The Importance of Good Posutre
Playing a brass instrument well involves focus, concentration, energy and above all free airflow from your lungs to your lips. This is achieved through a good posture. Poor posture will make it difficult to do all of these things.
Sit up straight, but relaxed – don’t sit up rigidly at attention.
- Only use the front half of a chair. Don’t lean on the back of a chair as this restricts proper breathing. Don’t slouch or slump.
- Place feet flat on the floor, facing forward with knees slightly apart
- Knees should be below the hips
- Hold your head so the neck is straight. Avoid tilting your head.
- Look like you are ready for action!
|Exercise: Sit with your head facing straight ahead. Without moving your head, bring the instrument to your lips. Don’t bring your lips to the instrument if it causes poor posture!|
Always maintain an upright posture with head facing straight ahead to keep your air-passages open and to allow correct placement of the mouthpiece.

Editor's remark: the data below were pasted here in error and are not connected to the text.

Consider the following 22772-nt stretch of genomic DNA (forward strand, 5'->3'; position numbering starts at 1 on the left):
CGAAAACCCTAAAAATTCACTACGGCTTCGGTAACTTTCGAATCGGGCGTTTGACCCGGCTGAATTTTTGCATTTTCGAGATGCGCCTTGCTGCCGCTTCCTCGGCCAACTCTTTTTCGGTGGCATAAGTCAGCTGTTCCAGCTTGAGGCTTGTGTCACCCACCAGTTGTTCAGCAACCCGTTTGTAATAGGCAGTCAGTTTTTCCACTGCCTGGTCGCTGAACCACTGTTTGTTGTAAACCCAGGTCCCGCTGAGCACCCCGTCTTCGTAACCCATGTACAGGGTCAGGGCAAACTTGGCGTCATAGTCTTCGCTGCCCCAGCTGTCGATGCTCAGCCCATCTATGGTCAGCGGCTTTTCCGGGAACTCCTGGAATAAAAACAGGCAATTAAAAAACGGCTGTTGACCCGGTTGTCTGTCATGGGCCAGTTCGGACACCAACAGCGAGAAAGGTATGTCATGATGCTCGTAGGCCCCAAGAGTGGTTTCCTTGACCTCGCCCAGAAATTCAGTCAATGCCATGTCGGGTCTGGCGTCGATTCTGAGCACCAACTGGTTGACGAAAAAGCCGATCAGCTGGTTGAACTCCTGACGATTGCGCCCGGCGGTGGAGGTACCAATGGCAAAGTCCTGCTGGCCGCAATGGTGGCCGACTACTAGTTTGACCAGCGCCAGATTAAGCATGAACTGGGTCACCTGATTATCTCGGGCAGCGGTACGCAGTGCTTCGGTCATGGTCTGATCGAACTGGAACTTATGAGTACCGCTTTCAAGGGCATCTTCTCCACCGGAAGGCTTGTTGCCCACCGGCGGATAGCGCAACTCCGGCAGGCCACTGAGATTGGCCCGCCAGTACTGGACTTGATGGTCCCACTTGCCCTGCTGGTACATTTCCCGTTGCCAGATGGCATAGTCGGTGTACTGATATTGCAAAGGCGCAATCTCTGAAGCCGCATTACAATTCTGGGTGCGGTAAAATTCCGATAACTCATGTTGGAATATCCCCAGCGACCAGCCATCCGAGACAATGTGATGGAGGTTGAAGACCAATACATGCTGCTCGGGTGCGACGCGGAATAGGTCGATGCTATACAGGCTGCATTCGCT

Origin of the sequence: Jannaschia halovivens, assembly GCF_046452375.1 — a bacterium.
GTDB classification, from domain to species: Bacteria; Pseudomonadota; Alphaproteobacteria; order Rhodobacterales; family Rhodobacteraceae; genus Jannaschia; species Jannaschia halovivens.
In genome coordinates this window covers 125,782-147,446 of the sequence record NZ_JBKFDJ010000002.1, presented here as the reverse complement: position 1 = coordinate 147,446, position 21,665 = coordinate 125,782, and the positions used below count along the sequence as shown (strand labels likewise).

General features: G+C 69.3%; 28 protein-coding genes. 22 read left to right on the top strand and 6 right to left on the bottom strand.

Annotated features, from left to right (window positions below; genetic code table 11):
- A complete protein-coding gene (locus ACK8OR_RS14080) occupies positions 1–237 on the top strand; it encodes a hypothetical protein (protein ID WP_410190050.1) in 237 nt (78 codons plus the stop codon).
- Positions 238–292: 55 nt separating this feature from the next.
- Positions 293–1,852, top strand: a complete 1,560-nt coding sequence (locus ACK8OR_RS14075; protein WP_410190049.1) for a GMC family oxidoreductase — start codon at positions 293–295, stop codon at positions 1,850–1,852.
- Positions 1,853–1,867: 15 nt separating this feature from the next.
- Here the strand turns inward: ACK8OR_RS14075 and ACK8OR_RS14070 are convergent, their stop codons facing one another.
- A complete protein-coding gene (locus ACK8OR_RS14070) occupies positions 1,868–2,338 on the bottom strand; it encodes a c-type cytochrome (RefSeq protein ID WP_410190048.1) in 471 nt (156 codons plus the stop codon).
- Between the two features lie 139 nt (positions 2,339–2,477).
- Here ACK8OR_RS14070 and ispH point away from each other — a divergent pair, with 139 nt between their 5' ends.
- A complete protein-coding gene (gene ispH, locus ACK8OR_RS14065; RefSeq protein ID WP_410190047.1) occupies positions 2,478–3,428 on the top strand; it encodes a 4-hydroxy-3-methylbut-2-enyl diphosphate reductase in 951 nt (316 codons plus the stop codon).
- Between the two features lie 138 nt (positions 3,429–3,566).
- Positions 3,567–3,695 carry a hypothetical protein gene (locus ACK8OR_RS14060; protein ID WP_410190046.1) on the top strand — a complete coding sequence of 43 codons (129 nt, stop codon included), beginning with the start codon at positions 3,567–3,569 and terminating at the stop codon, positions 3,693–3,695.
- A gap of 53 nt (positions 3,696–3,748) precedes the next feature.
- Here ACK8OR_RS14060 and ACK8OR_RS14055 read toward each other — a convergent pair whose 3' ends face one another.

Stand tall and relaxed with legs slightly apart. Don’t slouch, but also don’t stand rigidly upright like a soldier at attention. It’s important to feel relaxed when playing while maintaining free airflow.
Placement of Music Stand
Place the music stand in a position where you won’t need to have poor posture to see the music. Place your stand directly in line with the conductor, so you can see both the music and conductor easily. Rotate your chair if necessary to ensure you maintain good posture.
|Tip: Whenever possible place your music stand in a position where you can see the music without the bell being in the way. |
– For trombones, the music stand should be on the right side.
– For euphoniums, tubas, the music stand should be on the left side.
– Trumpets should make sure they are not playing into their stands, so they should play to the side of their stand if they can’t play over it.
Don’t play over the top of a music stand if it causes you to hold your instrument too high as this can cause an awkward angle of the mouthpiece on the lips.
Gently place the mouthpiece on the lips on an angle which follows the lines of the teeth so there is equal, gentle pressure on both lips – just enough pressure to stop air escaping from between the mouthpiece and the lips. Do not mash the mouthpiece hard into your lips in an attempt to play high.
Now think about breathing!